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HomeArchiveAid Flows into Haiti, Dominican Rep. Following Noel

Aid Flows into Haiti, Dominican Rep. Following Noel

SANTO DOMINGO – The number of communities left cut off by Tropical Storm Noel has risen to 100 in the Dominican Republic, while aid continues to arrive for the thousands affected by the storm.

The situation is the same in neighboring Haiti, where thousands are still packed into shelters, and officials in both countries fear an outbreak of disease, especially among children.

Dominican health officials said in their latest bulletin that 84 people were killed by the storm and 66,848 were forced from their homes, of whom nearly 24,000 remain at shelters in 15 provinces.

Noel hit the Dominican Republic Oct. 26, dropping more than 20 inches of rain that caused flooding and landslides. The flooding and mudslides destroyed homes, bridges and waterworks while inflicting considerable crop and livestock losses.

Operations continue to try to assist residents of the communities still cut off by floodwaters.

“The situation of the 100 communities is that we can reach them only by air.We have been able to provide them with food, clothing and medicines by using helicopters,” said Juan Manuel Méndez, director of the state’s emergency services agency.

In Santo Domingo, water service is operating at 85%, but only 38 of the 155 waterworks damaged across the Caribbean nation have been repaired, utility officials said.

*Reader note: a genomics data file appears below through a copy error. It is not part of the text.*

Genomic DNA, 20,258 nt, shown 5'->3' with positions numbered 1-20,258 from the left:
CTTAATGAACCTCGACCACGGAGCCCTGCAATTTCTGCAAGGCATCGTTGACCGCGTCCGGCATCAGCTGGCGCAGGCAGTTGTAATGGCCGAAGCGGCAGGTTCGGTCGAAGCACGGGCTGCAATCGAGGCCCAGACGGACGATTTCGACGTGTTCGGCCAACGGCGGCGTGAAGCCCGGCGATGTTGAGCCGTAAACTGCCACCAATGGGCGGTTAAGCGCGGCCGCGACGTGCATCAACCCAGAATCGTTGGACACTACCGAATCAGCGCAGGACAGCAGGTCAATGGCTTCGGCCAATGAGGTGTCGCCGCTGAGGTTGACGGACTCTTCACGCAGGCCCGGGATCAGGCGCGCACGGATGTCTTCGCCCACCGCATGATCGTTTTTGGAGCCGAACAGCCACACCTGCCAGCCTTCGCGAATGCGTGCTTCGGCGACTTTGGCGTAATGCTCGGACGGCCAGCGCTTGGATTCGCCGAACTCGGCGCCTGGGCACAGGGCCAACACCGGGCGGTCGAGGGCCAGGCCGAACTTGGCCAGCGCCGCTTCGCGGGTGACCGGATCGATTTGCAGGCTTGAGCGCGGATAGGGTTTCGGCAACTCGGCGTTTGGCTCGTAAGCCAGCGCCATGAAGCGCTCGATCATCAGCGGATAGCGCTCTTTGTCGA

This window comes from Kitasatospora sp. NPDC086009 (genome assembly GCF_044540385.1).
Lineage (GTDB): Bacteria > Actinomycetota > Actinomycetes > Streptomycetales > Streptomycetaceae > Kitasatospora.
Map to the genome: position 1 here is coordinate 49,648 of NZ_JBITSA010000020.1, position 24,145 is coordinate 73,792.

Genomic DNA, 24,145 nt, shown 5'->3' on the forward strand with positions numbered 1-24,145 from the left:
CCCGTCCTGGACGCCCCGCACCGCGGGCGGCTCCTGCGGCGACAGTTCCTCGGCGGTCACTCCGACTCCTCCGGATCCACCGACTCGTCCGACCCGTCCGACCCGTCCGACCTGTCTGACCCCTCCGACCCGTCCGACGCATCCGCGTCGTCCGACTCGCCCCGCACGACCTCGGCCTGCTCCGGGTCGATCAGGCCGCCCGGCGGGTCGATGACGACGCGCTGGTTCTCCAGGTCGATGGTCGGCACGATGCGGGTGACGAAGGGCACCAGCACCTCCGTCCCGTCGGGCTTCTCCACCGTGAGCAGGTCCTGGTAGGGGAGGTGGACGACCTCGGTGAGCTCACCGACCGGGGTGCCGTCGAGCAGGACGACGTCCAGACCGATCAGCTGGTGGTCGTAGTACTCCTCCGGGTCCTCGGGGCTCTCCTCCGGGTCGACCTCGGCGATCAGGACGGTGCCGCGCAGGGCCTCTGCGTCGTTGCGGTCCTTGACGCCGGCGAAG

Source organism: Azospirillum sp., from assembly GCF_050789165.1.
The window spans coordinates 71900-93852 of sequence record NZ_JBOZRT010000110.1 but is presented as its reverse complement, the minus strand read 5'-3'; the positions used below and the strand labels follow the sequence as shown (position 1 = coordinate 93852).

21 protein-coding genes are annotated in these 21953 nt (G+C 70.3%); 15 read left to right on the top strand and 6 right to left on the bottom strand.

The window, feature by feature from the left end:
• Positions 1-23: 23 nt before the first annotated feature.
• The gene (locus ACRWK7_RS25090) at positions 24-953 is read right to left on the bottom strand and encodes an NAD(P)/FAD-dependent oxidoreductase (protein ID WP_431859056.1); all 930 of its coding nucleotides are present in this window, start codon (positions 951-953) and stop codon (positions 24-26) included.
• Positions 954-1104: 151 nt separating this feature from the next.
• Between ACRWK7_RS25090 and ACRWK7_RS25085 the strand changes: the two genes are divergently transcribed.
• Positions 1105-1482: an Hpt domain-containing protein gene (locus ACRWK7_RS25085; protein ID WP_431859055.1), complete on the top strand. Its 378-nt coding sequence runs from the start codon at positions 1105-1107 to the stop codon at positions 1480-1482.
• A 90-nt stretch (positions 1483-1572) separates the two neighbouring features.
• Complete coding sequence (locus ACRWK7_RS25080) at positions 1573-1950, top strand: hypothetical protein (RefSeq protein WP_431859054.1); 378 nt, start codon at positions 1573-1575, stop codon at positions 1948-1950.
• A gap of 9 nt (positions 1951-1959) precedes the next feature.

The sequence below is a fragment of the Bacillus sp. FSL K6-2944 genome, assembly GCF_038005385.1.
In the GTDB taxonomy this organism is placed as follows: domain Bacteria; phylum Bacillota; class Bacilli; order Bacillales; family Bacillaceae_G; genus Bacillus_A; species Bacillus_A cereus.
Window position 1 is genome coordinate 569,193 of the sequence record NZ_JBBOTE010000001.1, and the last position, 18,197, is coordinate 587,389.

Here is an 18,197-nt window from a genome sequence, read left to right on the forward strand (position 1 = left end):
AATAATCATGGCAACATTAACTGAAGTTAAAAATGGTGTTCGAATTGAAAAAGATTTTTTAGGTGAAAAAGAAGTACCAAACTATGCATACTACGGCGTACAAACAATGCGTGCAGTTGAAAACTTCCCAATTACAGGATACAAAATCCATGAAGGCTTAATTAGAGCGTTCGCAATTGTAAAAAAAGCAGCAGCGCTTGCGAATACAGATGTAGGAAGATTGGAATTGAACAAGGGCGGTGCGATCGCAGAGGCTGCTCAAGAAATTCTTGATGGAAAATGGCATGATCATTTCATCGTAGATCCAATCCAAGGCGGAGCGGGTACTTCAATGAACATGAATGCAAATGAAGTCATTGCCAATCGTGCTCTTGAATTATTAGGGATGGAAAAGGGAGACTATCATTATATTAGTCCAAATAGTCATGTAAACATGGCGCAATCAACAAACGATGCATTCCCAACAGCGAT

The Health Ministry, meanwhile, reported an increase in cases of gastrointestinal and eye diseases at some shelters, and evacuees are being vaccinated for a variety of communicable diseases.

Foreign aid has been arriving steadily and helping to get food, medicines, clothing, personal-care items and bottled water to victims.

The Spanish International Cooperation Agency, or AECI, said it was sending a plane carrying eight tons of humanitarian aid for storm victims in the Dominican Republic and Haiti.

The aid shipment, which includes water and medical equipment, was donated by AECI, the Spanish Red Cross, and other Spanish and international non-governmental organizations.

The plane was scheduled to arrive Monday in Port-au-Prince to unload part of its cargo, before flying on to the Dominican Republic. The European Commission agreed Nov. 2 to provide 1.5 million euros ($2.17 million) in emergency humanitarian aid for those displaced by Noel in the Dominican Republic.

The funds, channeled through the Humanitarian Aid Office of the European Commission, or ECHO, will allow the most urgent needs to be covered for close to 100,000 people in the areas hardest hit by the floods.

Officials in Haiti said Saturday that they had found the body of a man, raising the death toll from Noel to 49.

The head of Oxfam’s office in Haiti, Yolette Etienne, said that aid was arriving with “difficulty” at shelters despite the government’s disbursement of $1 million to help storm victims.

“Our organization has already donated $20,000 in places like the southeast and southwest of the country,” Etienne said, adding that the non-governmental organization planned to contribute some $650,000 to help rebuild areas in Haiti.



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